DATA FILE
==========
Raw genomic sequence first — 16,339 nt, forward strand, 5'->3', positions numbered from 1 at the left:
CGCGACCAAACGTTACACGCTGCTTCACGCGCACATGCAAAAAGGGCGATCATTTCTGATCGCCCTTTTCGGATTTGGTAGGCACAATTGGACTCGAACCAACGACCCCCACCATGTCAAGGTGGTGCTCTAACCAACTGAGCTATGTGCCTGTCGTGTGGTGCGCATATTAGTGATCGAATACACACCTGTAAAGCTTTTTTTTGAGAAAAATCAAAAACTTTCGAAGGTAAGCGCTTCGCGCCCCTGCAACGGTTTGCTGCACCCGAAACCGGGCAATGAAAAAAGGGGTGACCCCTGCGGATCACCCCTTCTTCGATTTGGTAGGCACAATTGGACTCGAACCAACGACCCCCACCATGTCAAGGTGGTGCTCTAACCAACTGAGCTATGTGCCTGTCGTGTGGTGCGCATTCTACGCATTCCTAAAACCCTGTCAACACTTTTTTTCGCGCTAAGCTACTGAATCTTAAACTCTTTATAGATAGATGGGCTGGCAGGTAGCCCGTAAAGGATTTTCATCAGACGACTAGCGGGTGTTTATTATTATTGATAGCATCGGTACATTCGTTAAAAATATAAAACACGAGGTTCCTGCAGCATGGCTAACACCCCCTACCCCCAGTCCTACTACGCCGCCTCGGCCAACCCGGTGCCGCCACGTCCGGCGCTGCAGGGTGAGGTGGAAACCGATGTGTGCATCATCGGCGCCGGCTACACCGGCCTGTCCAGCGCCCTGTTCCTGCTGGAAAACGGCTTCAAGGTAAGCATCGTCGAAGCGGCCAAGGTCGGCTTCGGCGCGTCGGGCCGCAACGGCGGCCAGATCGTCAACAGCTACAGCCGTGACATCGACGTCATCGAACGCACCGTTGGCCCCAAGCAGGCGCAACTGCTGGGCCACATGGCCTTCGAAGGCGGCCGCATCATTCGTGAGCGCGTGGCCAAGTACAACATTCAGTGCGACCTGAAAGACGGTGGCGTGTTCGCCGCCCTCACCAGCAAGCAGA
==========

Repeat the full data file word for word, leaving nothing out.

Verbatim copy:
Raw genomic sequence first — 16,339 nt, forward strand, 5'->3', positions numbered from 1 at the left:
CGCGACCAAACGTTACACGCTGCTTCACGCGCACATGCAAAAAGGGCGATCATTTCTGATCGCCCTTTTCGGATTTGGTAGGCACAATTGGACTCGAACCAACGACCCCCACCATGTCAAGGTGGTGCTCTAACCAACTGAGCTATGTGCCTGTCGTGTGGTGCGCATATTAGTGATCGAATACACACCTGTAAAGCTTTTTTTTGAGAAAAATCAAAAACTTTCGAAGGTAAGCGCTTCGCGCCCCTGCAACGGTTTGCTGCACCCGAAACCGGGCAATGAAAAAAGGGGTGACCCCTGCGGATCACCCCTTCTTCGATTTGGTAGGCACAATTGGACTCGAACCAACGACCCCCACCATGTCAAGGTGGTGCTCTAACCAACTGAGCTATGTGCCTGTCGTGTGGTGCGCATTCTACGCATTCCTAAAACCCTGTCAACACTTTTTTTCGCGCTAAGCTACTGAATCTTAAACTCTTTATAGATAGATGGGCTGGCAGGTAGCCCGTAAAGGATTTTCATCAGACGACTAGCGGGTGTTTATTATTATTGATAGCATCGGTACATTCGTTAAAAATATAAAACACGAGGTTCCTGCAGCATGGCTAACACCCCCTACCCCCAGTCCTACTACGCCGCCTCGGCCAACCCGGTGCCGCCACGTCCGGCGCTGCAGGGTGAGGTGGAAACCGATGTGTGCATCATCGGCGCCGGCTACACCGGCCTGTCCAGCGCCCTGTTCCTGCTGGAAAACGGCTTCAAGGTAAGCATCGTCGAAGCGGCCAAGGTCGGCTTCGGCGCGTCGGGCCGCAACGGCGGCCAGATCGTCAACAGCTACAGCCGTGACATCGACGTCATCGAACGCACCGTTGGCCCCAAGCAGGCGCAACTGCTGGGCCACATGGCCTTCGAAGGCGGCCGCATCATTCGTGAGCGCGTGGCCAAGTACAACATTCAGTGCGACCTGAAAGACGGTGGCGTGTTCGCCGCCCTCACCAGCAAGCAGA